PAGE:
BMA reviewing policies after officials claimed expenses for trips with spouses
The BMA has announced it is reviewing all relevant policies after it was revealed that former senior officials had taken their spouses on work trips and claimed expenses for it.
The BMA told Pulse the issue came to light back in January, but the total sum of the expenses claimed it is not currently known.
All officials involved have left the organisation and none of the current officers ‘have been in receipt of such spousal travel expenses payments', the BMA said.
The BMA previously had no formal policy on expenses and although there is no legal obligation to repay any monies owed, the BMA is planning to write to those involved, a BMA spokesperson told Pulse.
They said: ‘Doctors working on behalf of the BMA are reimbursed expenses when they are required to travel and stay overnight as a part of their BMA roles.
'We are aware that payments of expenses for some spouses have been made when accompanying past senior BMA member officers to international events. On some occasions, spouses have been specifically invited by the host overseas national medical association. The BMA board has already acted to end such payments.’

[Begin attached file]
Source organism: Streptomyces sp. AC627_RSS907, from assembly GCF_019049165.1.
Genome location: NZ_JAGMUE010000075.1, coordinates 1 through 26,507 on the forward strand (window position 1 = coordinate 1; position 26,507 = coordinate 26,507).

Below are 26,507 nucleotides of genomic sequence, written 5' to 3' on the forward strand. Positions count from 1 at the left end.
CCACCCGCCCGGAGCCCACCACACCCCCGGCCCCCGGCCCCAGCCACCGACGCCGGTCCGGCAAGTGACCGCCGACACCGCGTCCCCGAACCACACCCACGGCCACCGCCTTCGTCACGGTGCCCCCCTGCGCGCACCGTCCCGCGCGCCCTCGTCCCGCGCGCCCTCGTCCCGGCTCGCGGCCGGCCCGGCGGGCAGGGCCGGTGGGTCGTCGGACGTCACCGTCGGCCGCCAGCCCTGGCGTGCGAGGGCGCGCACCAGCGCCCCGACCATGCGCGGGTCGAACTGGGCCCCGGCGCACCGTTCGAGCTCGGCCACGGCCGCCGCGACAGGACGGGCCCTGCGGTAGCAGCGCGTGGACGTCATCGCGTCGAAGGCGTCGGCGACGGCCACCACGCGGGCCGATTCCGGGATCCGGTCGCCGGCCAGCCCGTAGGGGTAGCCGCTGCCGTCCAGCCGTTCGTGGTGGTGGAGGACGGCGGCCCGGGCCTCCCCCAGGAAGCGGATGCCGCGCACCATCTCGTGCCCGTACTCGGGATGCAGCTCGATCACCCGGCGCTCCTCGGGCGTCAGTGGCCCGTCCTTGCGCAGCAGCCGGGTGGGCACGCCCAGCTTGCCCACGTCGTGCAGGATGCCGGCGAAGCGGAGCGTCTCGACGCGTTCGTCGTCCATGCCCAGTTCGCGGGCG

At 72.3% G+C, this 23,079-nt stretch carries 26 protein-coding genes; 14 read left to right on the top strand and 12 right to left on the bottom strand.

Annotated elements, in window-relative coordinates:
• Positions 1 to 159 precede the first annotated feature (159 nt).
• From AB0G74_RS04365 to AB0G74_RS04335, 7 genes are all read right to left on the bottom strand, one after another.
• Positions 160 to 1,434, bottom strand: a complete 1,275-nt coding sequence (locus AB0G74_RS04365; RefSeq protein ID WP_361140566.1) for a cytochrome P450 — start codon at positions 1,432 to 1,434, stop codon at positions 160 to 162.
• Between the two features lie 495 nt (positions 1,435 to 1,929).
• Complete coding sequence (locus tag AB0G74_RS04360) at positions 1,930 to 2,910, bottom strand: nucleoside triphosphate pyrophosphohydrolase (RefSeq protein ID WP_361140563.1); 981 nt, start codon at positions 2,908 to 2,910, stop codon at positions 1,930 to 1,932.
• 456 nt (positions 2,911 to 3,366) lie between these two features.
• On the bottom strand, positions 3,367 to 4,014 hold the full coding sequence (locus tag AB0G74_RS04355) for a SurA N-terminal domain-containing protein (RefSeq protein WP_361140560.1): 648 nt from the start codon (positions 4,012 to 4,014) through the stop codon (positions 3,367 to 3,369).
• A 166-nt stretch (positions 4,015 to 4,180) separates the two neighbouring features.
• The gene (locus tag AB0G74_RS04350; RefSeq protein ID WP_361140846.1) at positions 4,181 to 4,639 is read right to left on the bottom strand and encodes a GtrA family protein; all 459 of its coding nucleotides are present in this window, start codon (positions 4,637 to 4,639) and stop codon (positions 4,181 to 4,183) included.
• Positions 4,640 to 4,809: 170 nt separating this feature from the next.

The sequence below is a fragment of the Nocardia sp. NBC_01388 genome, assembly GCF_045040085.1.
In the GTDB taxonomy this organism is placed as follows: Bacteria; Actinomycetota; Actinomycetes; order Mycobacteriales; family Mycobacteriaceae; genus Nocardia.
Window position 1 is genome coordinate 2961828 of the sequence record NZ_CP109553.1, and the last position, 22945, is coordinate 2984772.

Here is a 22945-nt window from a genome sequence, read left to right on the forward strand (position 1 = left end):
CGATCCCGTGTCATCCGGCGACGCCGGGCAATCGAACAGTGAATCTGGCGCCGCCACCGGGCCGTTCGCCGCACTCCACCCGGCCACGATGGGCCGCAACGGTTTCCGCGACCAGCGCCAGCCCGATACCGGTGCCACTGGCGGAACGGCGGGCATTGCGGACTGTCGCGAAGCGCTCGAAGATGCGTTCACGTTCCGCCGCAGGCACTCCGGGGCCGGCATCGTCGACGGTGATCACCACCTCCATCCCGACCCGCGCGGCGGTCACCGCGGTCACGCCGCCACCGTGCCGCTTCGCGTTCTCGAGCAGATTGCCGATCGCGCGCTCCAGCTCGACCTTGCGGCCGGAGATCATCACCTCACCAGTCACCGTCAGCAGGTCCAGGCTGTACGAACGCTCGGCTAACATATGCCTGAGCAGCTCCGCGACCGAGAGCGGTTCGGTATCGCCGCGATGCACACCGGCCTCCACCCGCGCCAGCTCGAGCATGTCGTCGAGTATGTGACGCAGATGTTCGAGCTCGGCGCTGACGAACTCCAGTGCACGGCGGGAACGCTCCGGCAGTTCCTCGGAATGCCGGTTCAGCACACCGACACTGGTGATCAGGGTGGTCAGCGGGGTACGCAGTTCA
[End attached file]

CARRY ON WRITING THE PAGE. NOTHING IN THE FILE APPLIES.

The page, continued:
‘None of the current chief officers have been in receipt of such spousal travel expense payments. The board is updating and strengthening wider BMA expenses policies and procedures to reflect current best practice so that members are confident that the BMA is working for their best interests,' the spokesperson added.
Liverpool LMC secretary Dr Rob Barnett said the rules may have allowed such claims at the time, but that this should now change.
He said: 'At that particular time, the BMA must have been satisfied with what was going on. I don’t know whether there was a written down policy, but clearly it was accepted practice.
'If something was accepted practice, going around now vilifying individuals for doing what they believed was acceptable and what was signed off as acceptable is not reasonable.’
'Judging by 2019 standards, I would agree that it should not be happening. There needs to be a written down policy and that policy needs to be very clear and self-explanatory. The BMA is working to put things right and I think that is what’s important and we should let that take its course,' he added.
Lincolnshire medical director Dr Kieran Sharrock said: ‘I’m very surprised because I’ve always found my colleagues in senior positions have always been very honest and trustworth, but I’d need to know the comments from the actual individuals.’